Monday 3 December 2018

A Day-in-the-Life of a Construction-Site Manager

Remember back in the summer, I did a project with York University, looking at what architects do all day? Well, the researchers were so pleased with the results, they asked me to do another, similar project - they wanted to carry on to the next stage of the building process and look at what happens when the plans get to the building site.

We did it the wrong way round really: I was slightly dreading having to sketch outside in November weather. I took lots and lots of layers with me. As it turned out, we were very lucky. It did rain on us right at the start, but it was a very mild day for the time of year and not windy at all. Phew.

The site was a massive development in the centre of Rochdale. We had to start at the crack of dawn, because we needed to be on site for their start of day, which meant staying in a hotel in Rochdale the evening before and getting up and out so early that we missed the cooked breakfast! Damn. This research-sketching work is always so interesting though, I didn't really mind. 

Come 7am, I had already checked out of the hotel with the researcher, Chrissy, and we were trailing our wheelie-suitcases through the still dark streets of Rochdale in the rain, following Google Maps. The site soon loomed up - it was so big it engulfed most of the town centre. Luckily we were given a brew as soon as we got on-site, then we were kitted out in the obligatory big boots, reflective jackets and hardhats. Amazingly, they found some in my size. 

Basically, Chrissy and I shadowed Josh, the Site Manager, throughout his day, with Chrissy scribbling everything he said and did in her notebook, and me painting and drawing what I could capture. It was even more fast and furious than I'm used to. The indoor meetings were okay but, once we got outdoors, Josh was moving back and forth between different contractors on different parts of the site and hardly stood still for a moment, so the sketches got a bit rough and ready.

I loved trailing around behind Josh all day, finding out about the different elements of his work. It seemed pretty stressful stuff, with so much responsibility. He was basically keeping an overview and trouble-shooting, to make sure the right things were happening in the right way, and that all the different contractors could do what they needed, without being in each other's way.

And it was brilliant getting access to the site. Much of it was still big holes in mud, but there was one building starting to go up - just iron girders with basic stairs and floors in place. The dark section you can see in the photo below is the beginnings of banked seating for a cinema screen:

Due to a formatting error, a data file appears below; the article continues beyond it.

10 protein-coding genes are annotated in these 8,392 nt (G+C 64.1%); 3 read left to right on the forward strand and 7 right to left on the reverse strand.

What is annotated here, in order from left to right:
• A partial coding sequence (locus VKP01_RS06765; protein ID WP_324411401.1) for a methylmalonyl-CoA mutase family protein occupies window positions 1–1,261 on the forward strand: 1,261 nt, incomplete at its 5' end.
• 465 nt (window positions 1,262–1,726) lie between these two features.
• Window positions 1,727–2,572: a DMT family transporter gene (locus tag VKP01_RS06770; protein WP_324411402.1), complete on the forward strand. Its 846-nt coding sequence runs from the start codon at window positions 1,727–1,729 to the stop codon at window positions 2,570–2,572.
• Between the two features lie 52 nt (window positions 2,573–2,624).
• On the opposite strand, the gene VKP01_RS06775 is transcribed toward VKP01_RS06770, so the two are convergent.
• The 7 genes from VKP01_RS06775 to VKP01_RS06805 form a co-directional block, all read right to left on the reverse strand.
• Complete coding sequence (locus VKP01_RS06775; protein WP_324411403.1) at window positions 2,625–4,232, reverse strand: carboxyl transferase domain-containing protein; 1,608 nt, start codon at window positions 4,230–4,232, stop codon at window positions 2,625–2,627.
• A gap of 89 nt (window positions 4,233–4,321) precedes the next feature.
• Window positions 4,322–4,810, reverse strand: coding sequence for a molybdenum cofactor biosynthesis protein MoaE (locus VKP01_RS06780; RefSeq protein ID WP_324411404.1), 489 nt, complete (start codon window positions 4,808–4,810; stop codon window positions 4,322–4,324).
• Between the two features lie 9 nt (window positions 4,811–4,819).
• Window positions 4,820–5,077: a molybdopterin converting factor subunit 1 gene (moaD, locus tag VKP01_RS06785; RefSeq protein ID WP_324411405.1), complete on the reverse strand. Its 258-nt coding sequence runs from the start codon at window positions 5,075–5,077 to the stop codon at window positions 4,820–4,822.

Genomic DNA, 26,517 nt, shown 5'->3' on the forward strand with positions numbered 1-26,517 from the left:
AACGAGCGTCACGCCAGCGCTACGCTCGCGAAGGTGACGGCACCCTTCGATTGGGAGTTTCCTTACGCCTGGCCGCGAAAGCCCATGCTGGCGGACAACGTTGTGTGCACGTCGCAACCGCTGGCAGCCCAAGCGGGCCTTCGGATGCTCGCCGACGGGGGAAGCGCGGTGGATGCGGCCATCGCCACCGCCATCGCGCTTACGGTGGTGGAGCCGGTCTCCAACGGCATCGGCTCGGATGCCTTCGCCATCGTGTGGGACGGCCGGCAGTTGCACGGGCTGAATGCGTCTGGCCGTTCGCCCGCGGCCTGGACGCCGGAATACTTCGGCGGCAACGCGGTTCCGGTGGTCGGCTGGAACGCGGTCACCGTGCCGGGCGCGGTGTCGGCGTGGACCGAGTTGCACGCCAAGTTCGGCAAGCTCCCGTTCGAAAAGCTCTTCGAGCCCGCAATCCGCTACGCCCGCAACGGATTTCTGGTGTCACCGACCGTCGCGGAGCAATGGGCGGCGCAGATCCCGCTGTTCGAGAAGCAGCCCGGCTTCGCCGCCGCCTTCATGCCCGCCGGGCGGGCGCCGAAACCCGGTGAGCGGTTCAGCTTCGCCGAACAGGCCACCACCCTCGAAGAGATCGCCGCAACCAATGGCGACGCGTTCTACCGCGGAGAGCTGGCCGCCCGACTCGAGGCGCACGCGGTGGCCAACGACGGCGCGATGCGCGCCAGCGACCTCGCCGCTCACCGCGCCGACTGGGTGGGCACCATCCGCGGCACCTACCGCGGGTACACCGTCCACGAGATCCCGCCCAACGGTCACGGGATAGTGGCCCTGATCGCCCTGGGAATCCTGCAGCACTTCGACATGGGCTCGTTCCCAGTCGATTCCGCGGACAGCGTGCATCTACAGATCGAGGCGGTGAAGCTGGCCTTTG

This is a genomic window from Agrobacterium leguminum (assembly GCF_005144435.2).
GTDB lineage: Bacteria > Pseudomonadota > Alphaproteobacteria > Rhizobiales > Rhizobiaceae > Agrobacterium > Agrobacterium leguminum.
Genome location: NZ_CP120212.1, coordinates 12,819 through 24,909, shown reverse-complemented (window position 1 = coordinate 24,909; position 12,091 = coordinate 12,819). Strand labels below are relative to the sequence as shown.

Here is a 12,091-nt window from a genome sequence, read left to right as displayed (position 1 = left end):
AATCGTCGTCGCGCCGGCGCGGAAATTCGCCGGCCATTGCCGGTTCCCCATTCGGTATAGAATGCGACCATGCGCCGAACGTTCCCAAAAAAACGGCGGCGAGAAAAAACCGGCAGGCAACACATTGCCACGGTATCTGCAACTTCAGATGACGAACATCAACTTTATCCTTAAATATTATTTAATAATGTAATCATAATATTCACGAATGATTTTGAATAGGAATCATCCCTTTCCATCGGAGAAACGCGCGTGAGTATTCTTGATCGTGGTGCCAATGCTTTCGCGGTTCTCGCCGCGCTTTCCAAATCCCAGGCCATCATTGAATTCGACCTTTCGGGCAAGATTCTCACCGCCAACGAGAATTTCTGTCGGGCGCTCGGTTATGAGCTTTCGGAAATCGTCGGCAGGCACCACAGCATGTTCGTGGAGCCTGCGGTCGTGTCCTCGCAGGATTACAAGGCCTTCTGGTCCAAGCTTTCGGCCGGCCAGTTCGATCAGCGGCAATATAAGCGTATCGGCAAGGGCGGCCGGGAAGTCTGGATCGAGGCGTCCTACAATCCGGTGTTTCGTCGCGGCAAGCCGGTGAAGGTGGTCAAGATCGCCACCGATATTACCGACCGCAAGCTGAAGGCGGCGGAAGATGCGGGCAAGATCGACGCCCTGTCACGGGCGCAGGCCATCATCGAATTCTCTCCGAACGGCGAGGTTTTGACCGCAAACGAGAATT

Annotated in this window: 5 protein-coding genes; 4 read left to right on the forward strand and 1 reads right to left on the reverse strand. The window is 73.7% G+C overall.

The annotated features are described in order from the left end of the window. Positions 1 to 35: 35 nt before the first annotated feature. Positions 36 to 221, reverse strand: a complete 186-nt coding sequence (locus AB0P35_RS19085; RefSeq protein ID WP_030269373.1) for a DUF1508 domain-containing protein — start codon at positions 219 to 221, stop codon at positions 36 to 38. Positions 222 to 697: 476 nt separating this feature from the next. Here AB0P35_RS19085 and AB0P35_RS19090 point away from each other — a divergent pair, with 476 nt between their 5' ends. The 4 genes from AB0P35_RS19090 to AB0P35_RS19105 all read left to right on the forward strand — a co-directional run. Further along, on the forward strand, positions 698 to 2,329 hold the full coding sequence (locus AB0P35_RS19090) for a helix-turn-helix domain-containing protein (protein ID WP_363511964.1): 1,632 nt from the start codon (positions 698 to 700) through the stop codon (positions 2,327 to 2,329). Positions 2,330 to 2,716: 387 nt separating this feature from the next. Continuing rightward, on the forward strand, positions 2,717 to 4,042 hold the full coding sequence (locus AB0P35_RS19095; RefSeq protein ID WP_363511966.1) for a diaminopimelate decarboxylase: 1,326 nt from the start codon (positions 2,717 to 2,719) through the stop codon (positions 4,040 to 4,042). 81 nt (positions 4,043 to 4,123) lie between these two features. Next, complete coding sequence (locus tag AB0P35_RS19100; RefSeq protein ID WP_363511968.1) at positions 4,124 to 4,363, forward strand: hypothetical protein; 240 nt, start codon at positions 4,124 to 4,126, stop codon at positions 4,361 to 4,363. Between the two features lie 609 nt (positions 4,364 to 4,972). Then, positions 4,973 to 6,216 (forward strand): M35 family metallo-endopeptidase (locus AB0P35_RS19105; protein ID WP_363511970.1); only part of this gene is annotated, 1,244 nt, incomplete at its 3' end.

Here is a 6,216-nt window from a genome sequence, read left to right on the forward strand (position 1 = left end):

We went up a few floors to talk to welders and scaffolders. Sparks occasionally fell like fireworks from the other side of the floor above and large areas were shrouded in a green netting, which Josh told us was because they were spraying the girders with fire-resistant paint and they didn't want the paint drifting out over the people and cars below. 

The construction team were really easy-going about being drawn. The men outside, in particular, were far too busy to be bothered, although one man kept asking me if I would do a drawing for his girlfriend!

We went in and out, moving backwards and forwards between meetings with managers of one sort or other in the nice warm site office and the much briefer catch-ups with different men on site, sorting out issues. 

It was handy for my purposes that Josh was reasonably distinctive-looking with a beard and slightly prominent ears, so he was easy to pick out in the sketches. Useful too, that he was fairly young and attractive, so I didn't have to worry about not making him look fat, balding or ugly! It can be a slight issue if you are drawing the same person over and over. 

Some of the text quotes were recorded as I went along, particularly the indoor meetings but, on the whole when we were outdoors, it was so challenging that I was struggling to capture just the visual elements, so there was no way I could get text too. That's why there's been a gap of a month between me doing the sketches and finishing the work - I had to wait until Chrissy had extracted some suitable quotes from her mountains of notes, before I could add them in (an unenviable task). This was the system we often used in Australia and we had the same problems with it drawing things out somewhat, but sometimes it is the only way.

Because it had been such an early start, and because I still had a long journey to get back home to Sheffield, we cheated slightly and didn't stay until the end of the day. By half way through the afternoon, we had more than enough material.

Back in York, Chrissy and her team selected eleven of the A4 sketches from eighteen I had created. When they had given me the bits of added text they wanted to include, I scanned everything and laid things out in the same rainbow pencil boxes I'd used for the architect project.

This day was all part of a much larger body of research, Buildings in the Making, about how you create buildings which are truly fit for purpose, how healthy they are for us and how buildings we work and live in make us feel. The researchers are mostly interested in the issues around architecture for hospitals and care homes. This work is linked to the residency I'm currently doing on Cystic Fybrosis clinics in hospitals - it's the same research team.

The university will use my sketchwork as a way to interest different parties who are not going to engage with turgid academic papers. Sketches are a very effective way of getting people's attention and are a great conversation starter, with the ability to communicate ideas swiftly in a way that anyone can grasp. 

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